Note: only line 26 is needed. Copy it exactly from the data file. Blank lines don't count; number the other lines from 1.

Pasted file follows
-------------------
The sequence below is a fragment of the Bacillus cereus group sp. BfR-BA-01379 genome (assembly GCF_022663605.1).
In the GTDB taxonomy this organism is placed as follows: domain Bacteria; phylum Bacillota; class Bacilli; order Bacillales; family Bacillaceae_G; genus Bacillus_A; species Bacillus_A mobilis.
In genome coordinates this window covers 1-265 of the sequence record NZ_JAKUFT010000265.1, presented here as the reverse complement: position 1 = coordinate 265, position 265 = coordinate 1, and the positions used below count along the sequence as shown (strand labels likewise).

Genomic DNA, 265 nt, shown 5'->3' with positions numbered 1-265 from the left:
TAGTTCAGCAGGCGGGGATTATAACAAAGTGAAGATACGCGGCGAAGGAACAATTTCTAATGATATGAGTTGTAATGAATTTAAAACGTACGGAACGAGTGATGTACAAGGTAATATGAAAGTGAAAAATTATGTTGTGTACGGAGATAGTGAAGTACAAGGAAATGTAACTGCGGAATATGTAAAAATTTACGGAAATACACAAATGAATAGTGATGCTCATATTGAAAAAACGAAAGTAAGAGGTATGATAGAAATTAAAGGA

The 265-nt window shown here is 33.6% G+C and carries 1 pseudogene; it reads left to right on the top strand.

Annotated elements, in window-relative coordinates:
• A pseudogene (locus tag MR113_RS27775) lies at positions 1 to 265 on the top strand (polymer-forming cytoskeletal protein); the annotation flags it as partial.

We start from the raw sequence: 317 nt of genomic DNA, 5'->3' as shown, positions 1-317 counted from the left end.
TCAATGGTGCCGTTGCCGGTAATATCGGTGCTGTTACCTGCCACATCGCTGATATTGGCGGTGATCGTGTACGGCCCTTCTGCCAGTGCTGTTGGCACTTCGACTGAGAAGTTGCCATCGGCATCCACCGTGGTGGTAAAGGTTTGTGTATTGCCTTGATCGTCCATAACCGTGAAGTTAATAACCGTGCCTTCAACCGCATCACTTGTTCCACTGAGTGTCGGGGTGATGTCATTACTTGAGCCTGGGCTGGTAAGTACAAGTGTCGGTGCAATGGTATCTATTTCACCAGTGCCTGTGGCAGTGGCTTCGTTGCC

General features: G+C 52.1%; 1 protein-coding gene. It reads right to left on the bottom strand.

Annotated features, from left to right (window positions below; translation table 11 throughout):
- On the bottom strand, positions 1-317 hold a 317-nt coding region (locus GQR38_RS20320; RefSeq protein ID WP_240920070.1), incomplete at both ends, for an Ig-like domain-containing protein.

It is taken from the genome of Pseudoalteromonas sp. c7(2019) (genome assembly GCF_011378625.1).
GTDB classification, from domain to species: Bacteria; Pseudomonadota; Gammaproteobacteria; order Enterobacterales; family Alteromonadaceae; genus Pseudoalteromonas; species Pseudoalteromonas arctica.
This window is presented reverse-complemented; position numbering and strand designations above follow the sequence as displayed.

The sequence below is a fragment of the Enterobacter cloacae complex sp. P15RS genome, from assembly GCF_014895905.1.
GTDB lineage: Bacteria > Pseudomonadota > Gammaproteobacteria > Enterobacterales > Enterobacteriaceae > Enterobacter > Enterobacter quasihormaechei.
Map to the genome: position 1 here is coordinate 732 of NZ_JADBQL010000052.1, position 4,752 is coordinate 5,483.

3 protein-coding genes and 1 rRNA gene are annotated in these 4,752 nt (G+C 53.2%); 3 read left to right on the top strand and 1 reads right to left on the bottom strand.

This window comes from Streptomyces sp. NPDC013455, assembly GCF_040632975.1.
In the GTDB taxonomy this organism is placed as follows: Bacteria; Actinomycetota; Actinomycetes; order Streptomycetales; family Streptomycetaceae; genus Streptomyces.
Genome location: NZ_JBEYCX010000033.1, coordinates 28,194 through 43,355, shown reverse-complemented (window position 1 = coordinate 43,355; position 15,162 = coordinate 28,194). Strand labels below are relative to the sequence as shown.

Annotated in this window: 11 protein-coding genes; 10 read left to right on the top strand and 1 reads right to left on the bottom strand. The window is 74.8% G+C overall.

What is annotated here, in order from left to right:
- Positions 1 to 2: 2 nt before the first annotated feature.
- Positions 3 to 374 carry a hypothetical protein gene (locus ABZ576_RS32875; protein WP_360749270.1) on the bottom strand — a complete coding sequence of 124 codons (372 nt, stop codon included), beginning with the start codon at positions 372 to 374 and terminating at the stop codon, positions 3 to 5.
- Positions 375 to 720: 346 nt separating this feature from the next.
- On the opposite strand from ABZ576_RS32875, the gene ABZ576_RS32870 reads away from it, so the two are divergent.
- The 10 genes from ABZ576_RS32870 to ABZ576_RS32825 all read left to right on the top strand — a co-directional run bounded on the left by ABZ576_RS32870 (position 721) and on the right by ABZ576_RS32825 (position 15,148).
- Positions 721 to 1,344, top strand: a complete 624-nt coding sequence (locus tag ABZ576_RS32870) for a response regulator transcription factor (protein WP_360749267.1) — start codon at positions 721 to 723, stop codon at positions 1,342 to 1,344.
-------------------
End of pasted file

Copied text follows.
- Positions 1 to 2: 2 nt before the first annotated feature.